VDSL: Vodafone (chart 2b) has the best and most consistent performance, leading in both VDSL and fibre this month. 2Degrees has a lower average speed than last month, coming in behind other ISPs, and only Spark shows a dip around the busy 8pm hour. Voyager VDSL is comparable to ADSL speed this month.
ADSL: As with NZ Webpages, 2Degrees is up from the previous month, generally consistent with no obvious blips.Chart 2b: Copper - Webpage Average Speed of Selected US Webpages by ToD
In Chart 2c Fixed Wireless performance in downloading US webpages shows the same pattern as Chart 1d with a reduction in speed during the day, and into the eveningChart 2c: Fixed Wireless - Webpage Average Speed of Selected US Webpages by ToD
We download popular Australian webpages from each connection, and compare the average time taken to download all webpages. This test replicates daily activity for many people, but to provide the ability for readers to compare between ISPs based on their own preferences, we group the webpages into regions, NZ, Australia and USA.
Remember: DO NOT COMPARE SPEEDS BETWEEN COUNTRIES because average webpage speed is dependent on the size of webpages downloaded, which are different for each country.
Chart 3a: A drop in speed across the board is shown with our Australia webpage results this month, with Spark and Orcon still leading the pack. My Republic again improves on last months results.Chart 3a: Fibre & Cable - Webpage Average Speed of Selected Australian Webpages by ToD
VDSL: Again the results showing a drop in average speed with all ISPs, the most notable being Vodafone VDSL coming in behind other ISPs for both technologies.Chart 3b: Copper - Webpage Average Speed of Selected Australian Webpages by ToD
Chart 3c: Fixed Wireless - Webpage Average Speed of Selected Australian Webpages by ToD
Speed (File Peak Speed)
For TrueNet's speed tests each panelist's probe regularly downloads a 2MB and/or 5MB file from Auckland, Wellington, Dallas and Sydney. The faster the connection, the larger the file we need to download to ensure that the maximum speed is reached during our test. 100Mb/s connections easily reach full speed before 2MB of data is downloaded from NZ or Australia. Slower connections can test accurately with much smaller files.
International tests take the result from each test run from Dallas or Sydney.
New Zealand File Peak Speed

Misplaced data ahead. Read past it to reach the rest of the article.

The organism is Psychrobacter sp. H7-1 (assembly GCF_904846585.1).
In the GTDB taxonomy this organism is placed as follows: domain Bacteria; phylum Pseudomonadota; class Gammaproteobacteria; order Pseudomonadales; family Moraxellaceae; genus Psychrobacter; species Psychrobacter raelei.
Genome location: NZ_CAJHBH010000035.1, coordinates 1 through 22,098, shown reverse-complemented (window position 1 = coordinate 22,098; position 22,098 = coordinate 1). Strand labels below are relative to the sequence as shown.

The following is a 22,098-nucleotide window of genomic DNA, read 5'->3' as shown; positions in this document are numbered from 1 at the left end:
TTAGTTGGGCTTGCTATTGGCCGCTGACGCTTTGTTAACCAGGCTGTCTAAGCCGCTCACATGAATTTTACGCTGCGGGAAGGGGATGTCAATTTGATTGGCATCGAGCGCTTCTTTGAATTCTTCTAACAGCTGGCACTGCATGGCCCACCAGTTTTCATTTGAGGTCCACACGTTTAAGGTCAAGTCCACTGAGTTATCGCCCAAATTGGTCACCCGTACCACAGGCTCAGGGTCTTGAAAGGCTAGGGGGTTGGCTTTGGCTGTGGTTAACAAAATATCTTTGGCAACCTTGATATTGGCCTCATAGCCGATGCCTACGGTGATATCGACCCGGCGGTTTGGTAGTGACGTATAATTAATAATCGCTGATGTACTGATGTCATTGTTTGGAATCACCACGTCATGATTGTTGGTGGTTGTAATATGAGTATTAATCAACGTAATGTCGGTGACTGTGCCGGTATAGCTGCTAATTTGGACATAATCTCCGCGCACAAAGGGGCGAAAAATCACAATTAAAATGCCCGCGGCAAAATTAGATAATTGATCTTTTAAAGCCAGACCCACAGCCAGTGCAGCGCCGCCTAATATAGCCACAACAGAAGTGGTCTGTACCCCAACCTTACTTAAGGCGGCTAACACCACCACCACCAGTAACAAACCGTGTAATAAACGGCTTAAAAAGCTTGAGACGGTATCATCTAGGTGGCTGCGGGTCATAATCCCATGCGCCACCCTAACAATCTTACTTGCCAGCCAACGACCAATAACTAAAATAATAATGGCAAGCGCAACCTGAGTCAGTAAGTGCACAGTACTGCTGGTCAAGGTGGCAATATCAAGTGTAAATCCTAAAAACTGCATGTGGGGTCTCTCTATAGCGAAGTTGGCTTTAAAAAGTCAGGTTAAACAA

NZ file peak speed can be influenced by how well ISPs peer at the internet exchanges, with TrueNet's server provider where our file test originates. Without effective peering a file can travel from a TrueNet test probe located in Wellington, through to Auckland, on to Sydney then back to the Wellington exchange, creating a problem with slowdown in service delivery during busy hours.
TrueNet recomends you compare ISPs based on webpage download speeds rather than peak speed. Webpages are hosted by popular sites that all ISPs have equal access to, making the comparison fairer, so that if a file is sent via say Sydney as above, then that is the ISP's problem.
Comparing performance by time-of-day is important as it shows the service degradation when everyone is using the Internet during the evening hours of 8pm to 10pm. TrueNet uses the best quartile of a pair of Auckland and Wellington tests to calculate the median NZ results by hour over the month for each monitored connection. We take the average of all median results with each ISP for each hour.
A poor result typically shows the line drop below 90%, which usually occurs in the busy period between 7pm and 10pm, i.e. if this is true, the average user for that ISP is getting less than 90% of their line capability.
Time of Day performance of Fibre, Cable, VDSL, and ADSL is compared in Chart 4. In February ADSL and VDSL remained well above 95% of best hour Peak Speed. Fibre and Cable dip below the 95% around the evening busy period, but otherwise staying above 95% of best-hour peak speed at other times.Chart 4: Fibre, Cable and Copper (DSL) File Peak Speed by ToD from NZ
Fibre & Cable Comparison - File Peak Speeds by ToD
Chart 5a: We see similar results as in recent months. Voyager shows little change from January results. There is a deep 9pm drop in MyRepublic results, but they are much improved on January.
Chart 5a: 100Mb/s and greater Fibre & Cable File Peak Speed by ToD from NZ
DSL Performance by Time of Day (ToD) Indexed to File Peak Speeds
|TrueNet uses an index for copper (DSL) reporting because ADSL and VDSL are sold using the phrase "as fast as your line will allow", so we find the maximum speed, and compare each result with that maximum.|
High Speed Copper (VDSL) File Peak Speed by ToD from NZ
VDSL - Chart 5b shows excellent results, and an improvment on January results in particular Voyager and Vodafone , though Vodafone's relative speed reduces through the day, but not as extensively nor as deep as in January results.
Chart 5b: VDSL File Peak Speed by ToD from NZ
Low Speed Copper (ADSL) File Peak Speed by ToD from NZ
Chart 5c: Great results for ADSL this month - with performance leaping above 95%. Vodafone, in particular shows excellent results in FebruaryChart 5c: ADSL File Peak Speed by ToD from NZ